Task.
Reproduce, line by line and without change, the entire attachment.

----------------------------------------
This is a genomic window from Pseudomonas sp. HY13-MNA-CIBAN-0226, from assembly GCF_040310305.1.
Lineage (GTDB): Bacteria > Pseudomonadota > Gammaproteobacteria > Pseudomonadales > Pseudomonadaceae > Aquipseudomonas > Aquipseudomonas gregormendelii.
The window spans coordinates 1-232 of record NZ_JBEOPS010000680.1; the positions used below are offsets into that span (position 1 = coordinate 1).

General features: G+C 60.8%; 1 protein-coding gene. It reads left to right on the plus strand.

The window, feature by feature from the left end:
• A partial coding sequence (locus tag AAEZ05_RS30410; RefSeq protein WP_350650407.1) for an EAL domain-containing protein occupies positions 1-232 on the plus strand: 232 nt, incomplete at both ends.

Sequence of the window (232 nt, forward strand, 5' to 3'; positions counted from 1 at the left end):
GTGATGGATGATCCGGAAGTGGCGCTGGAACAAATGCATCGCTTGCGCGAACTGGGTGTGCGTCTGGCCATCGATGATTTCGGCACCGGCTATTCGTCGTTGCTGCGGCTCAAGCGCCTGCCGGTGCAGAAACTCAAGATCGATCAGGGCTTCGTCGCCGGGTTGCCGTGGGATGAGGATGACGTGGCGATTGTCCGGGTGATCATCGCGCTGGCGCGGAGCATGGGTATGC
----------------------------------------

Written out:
This is a genomic window from Pseudomonas sp. HY13-MNA-CIBAN-0226, from assembly GCF_040310305.1.
Lineage (GTDB): Bacteria > Pseudomonadota > Gammaproteobacteria > Pseudomonadales > Pseudomonadaceae > Aquipseudomonas > Aquipseudomonas gregormendelii.
The window spans coordinates 1-232 of record NZ_JBEOPS010000680.1; the positions used below are offsets into that span (position 1 = coordinate 1).

General features: G+C 60.8%; 1 protein-coding gene. It reads left to right on the plus strand.

The window, feature by feature from the left end:
• A partial coding sequence (locus tag AAEZ05_RS30410; RefSeq protein WP_350650407.1) for an EAL domain-containing protein occupies positions 1-232 on the plus strand: 232 nt, incomplete at both ends.

Sequence of the window (232 nt, forward strand, 5' to 3'; positions counted from 1 at the left end):
GTGATGGATGATCCGGAAGTGGCGCTGGAACAAATGCATCGCTTGCGCGAACTGGGTGTGCGTCTGGCCATCGATGATTTCGGCACCGGCTATTCGTCGTTGCTGCGGCTCAAGCGCCTGCCGGTGCAGAAACTCAAGATCGATCAGGGCTTCGTCGCCGGGTTGCCGTGGGATGAGGATGACGTGGCGATTGTCCGGGTGATCATCGCGCTGGCGCGGAGCATGGGTATGC